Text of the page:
Mailbox Monday is a gathering place for readers to share the books that came into their house last week and explore great book blogs.
Warning: Mailbox Monday can lead to envy, toppling TBR piles and humongous wish lists.
My week is never complete without going to my library to peruse their bookstore. Here were my finds this week:
Little Girl Gone by Drusilla Campbell (author of The Good Sister)
“Madora was seventeen and heading for a load of trouble when Willis rescued her. Fearful of the world and alienated from friends and family, she ran away with him and for five years they lived alone in near isolation. When Willis kidnaps a pregnant teenage girl and imprisons her in a truck trailer behind the house, Madora is torn between her love for him, her fear of the world, and her sense of right and wrong. A pit bull named Foo bring Django Jones, a brilliant but troubled twelve-year-old boy, into Madora’s life. As Django struggles to understand his place in the world, he helps Madora discover the personal and moral courage to free herself and the girl from Willis’s control, and learn to stand on her own. (from the back cover)
Best Friends Forever by Jennifer Weiner (author of In Her Shoes)
“Addie Downs and Valerie Adler will be best friends forever. That’s what Addie believes after Valerie moves across the street when they’re both nine years old. But in the wake of betrayal during their teenage years, Val is swept into the popular crowd, while mousy, sullen Addie becomes her school’s scapegoat.
Flash-forward fifteen years. Valerie Adler has found a measure of fame and fortune working as the weathergirl at the local TV station. Addie Downs lives alone in her parents’ house in their small hometown of Pleasant Ridge, Illinois, caring for a troubled brother and trying to meet Prince Charming on the Internet. She’s just returned from Bad Date #6 when she opens her door to find her long-gone best friend standing there, a terrified look on her face and blood on the sleeve of her coat. “Something horrible has happened,” Val tells Addie, “and you’re the only one who can help.” (from the Indiebound website)
You can read a couple of chapters here.
I also received some ARC E-books this week:
Lies Beneath by Anne Greenwood Brown from Random House Children’s Books
Calder White lives in the cold, clear waters of Lake Superior, the only brother in a family of murderous mermaids. To survive, Calder and his sisters must prey on humans and absorb their positive energy. Usually they select their victims at random, but this time around the underwater clan chooses its target for a reason: revenge. They want to kill Jason Hancock, the man they blame for their mother’s death.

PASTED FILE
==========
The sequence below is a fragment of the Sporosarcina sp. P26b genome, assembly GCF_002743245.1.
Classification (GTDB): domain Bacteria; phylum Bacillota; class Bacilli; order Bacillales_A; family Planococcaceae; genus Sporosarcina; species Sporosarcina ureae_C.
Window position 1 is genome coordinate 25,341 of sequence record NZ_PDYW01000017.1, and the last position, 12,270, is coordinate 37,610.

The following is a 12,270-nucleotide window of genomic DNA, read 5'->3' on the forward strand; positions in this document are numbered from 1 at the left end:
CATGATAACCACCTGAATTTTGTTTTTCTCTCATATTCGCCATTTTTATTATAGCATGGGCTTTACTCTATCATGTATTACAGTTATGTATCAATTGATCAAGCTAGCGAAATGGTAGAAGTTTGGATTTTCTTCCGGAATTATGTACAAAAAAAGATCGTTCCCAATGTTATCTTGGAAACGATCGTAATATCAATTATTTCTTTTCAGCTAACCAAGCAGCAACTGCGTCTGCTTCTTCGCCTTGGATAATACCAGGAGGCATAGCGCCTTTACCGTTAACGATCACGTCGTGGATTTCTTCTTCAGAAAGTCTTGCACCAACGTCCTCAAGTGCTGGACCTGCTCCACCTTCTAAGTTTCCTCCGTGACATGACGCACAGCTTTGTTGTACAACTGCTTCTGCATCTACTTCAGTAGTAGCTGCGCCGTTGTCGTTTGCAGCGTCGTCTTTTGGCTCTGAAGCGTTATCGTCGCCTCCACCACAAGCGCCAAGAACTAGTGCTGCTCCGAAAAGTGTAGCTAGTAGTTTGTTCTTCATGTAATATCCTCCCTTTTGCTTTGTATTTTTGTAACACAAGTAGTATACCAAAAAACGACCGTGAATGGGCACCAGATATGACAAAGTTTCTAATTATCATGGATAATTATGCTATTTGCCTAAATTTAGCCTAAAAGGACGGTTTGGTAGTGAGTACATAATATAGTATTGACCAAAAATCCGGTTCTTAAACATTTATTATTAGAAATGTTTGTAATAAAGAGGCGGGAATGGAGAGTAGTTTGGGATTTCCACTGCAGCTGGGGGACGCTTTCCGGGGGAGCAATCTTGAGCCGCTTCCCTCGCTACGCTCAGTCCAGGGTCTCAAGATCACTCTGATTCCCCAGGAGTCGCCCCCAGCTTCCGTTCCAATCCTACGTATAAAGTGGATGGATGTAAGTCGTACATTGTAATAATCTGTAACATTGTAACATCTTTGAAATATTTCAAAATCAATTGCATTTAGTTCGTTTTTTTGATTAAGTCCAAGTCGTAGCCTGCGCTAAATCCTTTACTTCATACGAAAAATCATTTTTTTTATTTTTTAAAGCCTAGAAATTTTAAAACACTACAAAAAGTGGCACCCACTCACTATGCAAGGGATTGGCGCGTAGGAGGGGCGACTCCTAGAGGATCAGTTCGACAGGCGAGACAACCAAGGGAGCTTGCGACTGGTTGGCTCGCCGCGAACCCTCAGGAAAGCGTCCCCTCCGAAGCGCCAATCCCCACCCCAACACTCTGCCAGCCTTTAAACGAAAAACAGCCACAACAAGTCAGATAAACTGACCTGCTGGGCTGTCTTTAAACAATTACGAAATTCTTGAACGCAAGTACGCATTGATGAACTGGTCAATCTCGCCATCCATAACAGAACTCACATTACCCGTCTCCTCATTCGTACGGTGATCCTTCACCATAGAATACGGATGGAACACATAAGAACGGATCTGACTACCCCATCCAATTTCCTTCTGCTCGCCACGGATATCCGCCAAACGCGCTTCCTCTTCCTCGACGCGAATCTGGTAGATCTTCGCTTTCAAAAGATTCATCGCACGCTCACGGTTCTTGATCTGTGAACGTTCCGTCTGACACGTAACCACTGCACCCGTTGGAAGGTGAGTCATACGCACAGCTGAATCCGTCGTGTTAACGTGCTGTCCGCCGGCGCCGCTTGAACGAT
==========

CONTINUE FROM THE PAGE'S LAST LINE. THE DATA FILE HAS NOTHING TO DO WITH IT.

It’s going to take the whole White family to lure the aquaphobic Hancock onto the water. Calder’s job is to gain Hancock’s trust by getting close to his family. Relying on his irresistible good looks and charm, Calder sets out to seduce Hancock’s daughter Lily. Easy enough, but Calder screws everything up by falling in love—just as Lily starts to suspect that there’s more to the monsters-in-the-lake legends than she ever imagined, and just as the mermaids threaten to take matters into their own hands, forcing Calder to choose between family and the girl he loves. One thing’s for sure, whatever Calder decides, the outcome won’t be pretty. (from NetGalley)
Monument 14 by Emmy Laybourne from Macmillan Children’s Publishing Group
Fourteen kids. One superstore. A million things that go wrong.
In Emmy Laybourne’s action-packed debut novel, six high school kids (some popular, some not), two eighth graders (one a tech genius), and six little kids trapped together in a chain superstore build a refuge for themselves inside. While outside, a series of escalating disasters, beginning with a monster hailstorm and ending with a chemical weapons spill, seems to be tearing the world-as they know it-apart. (from NetGalley)
All These Lives by Sarah Wylie also from Macmillan Children’s Publishing Group
Sixteen-year-old Dani is convinced she has nine lives. As a child she twice walked away from situations where she should have died. But Dani’s twin, Jena, isn’t so lucky. She has cancer and might not even be able to keep her one life. Dani’s father is in denial. Her mother is trying to hold it together and prove everything’s normal. And Jena is wasting away. To cope, Dani sets out to rid herself of all her extra lives. Maybe they’ll be released into the universe and someone who wants to live more than she does will get one. Someone like Jena. But just when Dani finds herself at the breaking point, she’s faced with a startling realization. Maybe she doesn’t have nine lives after all. Maybe she really only ever had one. (from NetGalley)
What books made it into your house this week?